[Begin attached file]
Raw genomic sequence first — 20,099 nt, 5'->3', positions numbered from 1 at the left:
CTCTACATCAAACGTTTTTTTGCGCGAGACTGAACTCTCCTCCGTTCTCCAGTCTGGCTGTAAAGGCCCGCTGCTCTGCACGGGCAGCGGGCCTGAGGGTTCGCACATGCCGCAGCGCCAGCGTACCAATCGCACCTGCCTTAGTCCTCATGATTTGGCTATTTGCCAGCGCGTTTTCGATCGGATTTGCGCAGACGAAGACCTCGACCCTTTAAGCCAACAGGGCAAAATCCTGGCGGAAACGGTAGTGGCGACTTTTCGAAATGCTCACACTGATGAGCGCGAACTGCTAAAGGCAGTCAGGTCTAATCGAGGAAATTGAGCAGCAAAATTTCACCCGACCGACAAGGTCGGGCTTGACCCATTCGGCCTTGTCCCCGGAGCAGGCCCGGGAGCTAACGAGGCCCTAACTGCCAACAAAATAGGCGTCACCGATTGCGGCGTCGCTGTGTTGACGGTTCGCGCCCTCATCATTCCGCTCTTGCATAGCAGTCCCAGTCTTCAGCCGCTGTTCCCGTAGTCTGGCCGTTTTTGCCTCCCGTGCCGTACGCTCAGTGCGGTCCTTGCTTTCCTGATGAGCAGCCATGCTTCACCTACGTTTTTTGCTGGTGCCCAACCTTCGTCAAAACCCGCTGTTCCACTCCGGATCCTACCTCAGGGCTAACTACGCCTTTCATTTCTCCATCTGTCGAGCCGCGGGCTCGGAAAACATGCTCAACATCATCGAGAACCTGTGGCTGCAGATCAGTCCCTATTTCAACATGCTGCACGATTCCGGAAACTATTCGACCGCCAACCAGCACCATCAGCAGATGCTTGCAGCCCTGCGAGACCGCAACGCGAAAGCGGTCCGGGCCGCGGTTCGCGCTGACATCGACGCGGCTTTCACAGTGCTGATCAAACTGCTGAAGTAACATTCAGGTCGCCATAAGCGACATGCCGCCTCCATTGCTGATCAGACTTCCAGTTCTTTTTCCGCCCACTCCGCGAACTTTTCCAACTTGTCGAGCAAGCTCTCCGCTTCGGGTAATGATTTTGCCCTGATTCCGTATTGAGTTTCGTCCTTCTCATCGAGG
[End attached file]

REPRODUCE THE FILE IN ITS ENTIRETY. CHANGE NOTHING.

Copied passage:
Raw genomic sequence first — 20,099 nt, 5'->3', positions numbered from 1 at the left:
CTCTACATCAAACGTTTTTTTGCGCGAGACTGAACTCTCCTCCGTTCTCCAGTCTGGCTGTAAAGGCCCGCTGCTCTGCACGGGCAGCGGGCCTGAGGGTTCGCACATGCCGCAGCGCCAGCGTACCAATCGCACCTGCCTTAGTCCTCATGATTTGGCTATTTGCCAGCGCGTTTTCGATCGGATTTGCGCAGACGAAGACCTCGACCCTTTAAGCCAACAGGGCAAAATCCTGGCGGAAACGGTAGTGGCGACTTTTCGAAATGCTCACACTGATGAGCGCGAACTGCTAAAGGCAGTCAGGTCTAATCGAGGAAATTGAGCAGCAAAATTTCACCCGACCGACAAGGTCGGGCTTGACCCATTCGGCCTTGTCCCCGGAGCAGGCCCGGGAGCTAACGAGGCCCTAACTGCCAACAAAATAGGCGTCACCGATTGCGGCGTCGCTGTGTTGACGGTTCGCGCCCTCATCATTCCGCTCTTGCATAGCAGTCCCAGTCTTCAGCCGCTGTTCCCGTAGTCTGGCCGTTTTTGCCTCCCGTGCCGTACGCTCAGTGCGGTCCTTGCTTTCCTGATGAGCAGCCATGCTTCACCTACGTTTTTTGCTGGTGCCCAACCTTCGTCAAAACCCGCTGTTCCACTCCGGATCCTACCTCAGGGCTAACTACGCCTTTCATTTCTCCATCTGTCGAGCCGCGGGCTCGGAAAACATGCTCAACATCATCGAGAACCTGTGGCTGCAGATCAGTCCCTATTTCAACATGCTGCACGATTCCGGAAACTATTCGACCGCCAACCAGCACCATCAGCAGATGCTTGCAGCCCTGCGAGACCGCAACGCGAAAGCGGTCCGGGCCGCGGTTCGCGCTGACATCGACGCGGCTTTCACAGTGCTGATCAAACTGCTGAAGTAACATTCAGGTCGCCATAAGCGACATGCCGCCTCCATTGCTGATCAGACTTCCAGTTCTTTTTCCGCCCACTCCGCGAACTTTTCCAACTTGTCGAGCAAGCTCTCCGCTTCGGGTAATGATTTTGCCCTGATTCCGTATTGAGTTTCGTCCTTCTCATCGAGG